Illinois Scientific Developments, Inc., Petitioner, v. Honorable John J. Sirica, Judge, United States District Court for the District of Columbia, Respondent,honeywell, Inc., Intervenor, 410 F.2d 237 (D.C. Cir. 1968)

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U.S. Court of Appeals for the District of Columbia Circuit - 410 F.2d 237 (D.C. Cir. 1968) Argued October 19, 1967
Decided January 10, 1968

Mr. Laurence B. Dodds, Great Neck, N. Y., with whom Mr. William D. Hall, Washington, D. C., was on the brief in support of petition for writ of mandamus, for petitioner. Mr. George Vande Sande, Washington, D. C., was on the petion for writ of mandamus.

Mr. William M. Cohen, Asst. U. S. Atty., with whom Messrs. David G. Bress, U. S. Atty., and Frank Q. Nebeker, Asst. U. S. Atty., were on the opposition to petition for writ of mandamus, for respondent.

Mr. Roger Robb, Washington, D. C., for intervenor. Mr. Kenneth Wells Parkinson, Washington, D. C., also entered an appearance for intervenor.

Before BAZELON, Chief Judge, and WRIGHT and ROBINSON, Circuit Judges.


Petitioner brought suit in the District Court charging Honeywell, Inc., intervenor herein, with patent infringement. Petitioner seeks a writ of mandamus to compel the respondent judge to vacate his order transferring the action to the United States District Court for the District of Minnesota.

"For the convenience of parties and witnesses, in the interest of justice, a district court may transfer any civil action to any district or division where it might have been brought." 28 U.S.C. § 1404 (a). In ruling on Honeywell's motion to transfer the action to Minnesota, the District Judge weighed a number of factors, including the location of the parties, the witnesses and the physical evidence, and the desirability of consolidating the action with antitrust litigation between Honeywell and petitioner's parent corporation pending in the District of Minnesota. Our review of the record leaves us unconvinced that the District Judge abused his discretion in concluding a transfer would serve "the convenience of parties and witnesses" and be in "the interest of justice." The record is inconclusive, however, as to whether the action "might have been brought" in Minnesota.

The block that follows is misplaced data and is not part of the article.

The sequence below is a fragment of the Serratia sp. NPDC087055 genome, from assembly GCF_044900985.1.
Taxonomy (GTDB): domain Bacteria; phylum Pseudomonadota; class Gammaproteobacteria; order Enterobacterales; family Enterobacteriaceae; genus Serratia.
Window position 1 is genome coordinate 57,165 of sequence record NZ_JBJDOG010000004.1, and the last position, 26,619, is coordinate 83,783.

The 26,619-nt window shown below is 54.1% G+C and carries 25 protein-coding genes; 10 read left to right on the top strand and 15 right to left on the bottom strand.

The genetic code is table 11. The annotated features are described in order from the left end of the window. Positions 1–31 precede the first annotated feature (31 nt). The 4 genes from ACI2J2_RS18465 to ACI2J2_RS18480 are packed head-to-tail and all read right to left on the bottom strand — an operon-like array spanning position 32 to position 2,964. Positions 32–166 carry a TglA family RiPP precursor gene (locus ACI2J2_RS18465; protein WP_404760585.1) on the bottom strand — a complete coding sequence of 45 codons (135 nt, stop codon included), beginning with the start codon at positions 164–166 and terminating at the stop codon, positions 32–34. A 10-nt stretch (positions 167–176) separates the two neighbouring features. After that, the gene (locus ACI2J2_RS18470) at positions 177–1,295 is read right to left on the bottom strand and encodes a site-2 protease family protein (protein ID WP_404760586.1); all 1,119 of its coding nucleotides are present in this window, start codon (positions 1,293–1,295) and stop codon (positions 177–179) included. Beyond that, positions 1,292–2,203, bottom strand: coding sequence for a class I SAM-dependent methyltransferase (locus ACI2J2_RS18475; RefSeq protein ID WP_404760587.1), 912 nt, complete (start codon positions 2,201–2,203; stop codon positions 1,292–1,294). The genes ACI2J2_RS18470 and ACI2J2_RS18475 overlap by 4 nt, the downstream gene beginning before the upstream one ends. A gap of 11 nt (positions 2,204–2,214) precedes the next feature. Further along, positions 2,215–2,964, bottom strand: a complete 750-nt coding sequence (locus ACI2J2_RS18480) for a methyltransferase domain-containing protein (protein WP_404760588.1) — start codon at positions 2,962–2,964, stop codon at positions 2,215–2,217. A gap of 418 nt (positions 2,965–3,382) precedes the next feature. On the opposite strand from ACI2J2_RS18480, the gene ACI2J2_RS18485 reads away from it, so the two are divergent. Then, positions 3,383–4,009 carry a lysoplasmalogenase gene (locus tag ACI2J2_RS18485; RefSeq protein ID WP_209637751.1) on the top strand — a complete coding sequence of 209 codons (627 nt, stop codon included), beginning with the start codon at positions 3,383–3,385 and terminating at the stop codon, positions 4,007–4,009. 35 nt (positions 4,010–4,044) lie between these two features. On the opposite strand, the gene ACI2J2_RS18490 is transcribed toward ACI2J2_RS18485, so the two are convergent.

A civil action for patent infringement may be brought "in the judicial district where the defendant resides, or where the defendant has committed acts of infringement and has a regular and established place of business." 28 U.S.C. § 1400(b). Before a motion to transfer under § 1404(a) may be granted, it must appear that the conditions necessary to satisfy this special venue provision existed on the date the action was commenced. Hoffman v. Blaski, 363 U.S. 335, 80 S. Ct. 1084, 4 L. Ed. 2d 1254 (1960). Petitioner conceded in the proceedings before the District Judge that Honeywell had a "regular and established place of business" in Minnesota,1  but the record does not show, and the District Judge apparently did not find that Honeywell had "committed acts of infringement" there.

An act of infringement is committed when a person "without authority makes, uses or sells any patented invention, within the United States during the term of the patent therefor." 35 U.S.C. § 271(a). The record does not disclose whether at the time the action was commenced Honeywell had made, used or sold in Minnesota any machine or device embodying the patented invention. For this reason, we believe the order transferring the case to the District of Minnesota should be vacated, and the motion to transfer reconsidered on the basis of such additional evidence as the parties may introduce with respect to the question whether the action "might have been brought" in that district. Cf. Platt v. Minnesota Mining & Mfg. Co., 376 U.S. 240, 84 S. Ct. 769, 11 L. Ed. 2d 674 (1964). We assume that the respondent will act in accordance with these views, and that the writ prayed for need not be issued.


Since Honeywell is incorporated in Delaware, it does not "reside" in Minnesota. Fourco Glass Co. v. Transmirra Products Corp., 353 U.S. 222, 77 S. Ct. 787, 1 L. Ed. 2d 786 (1957)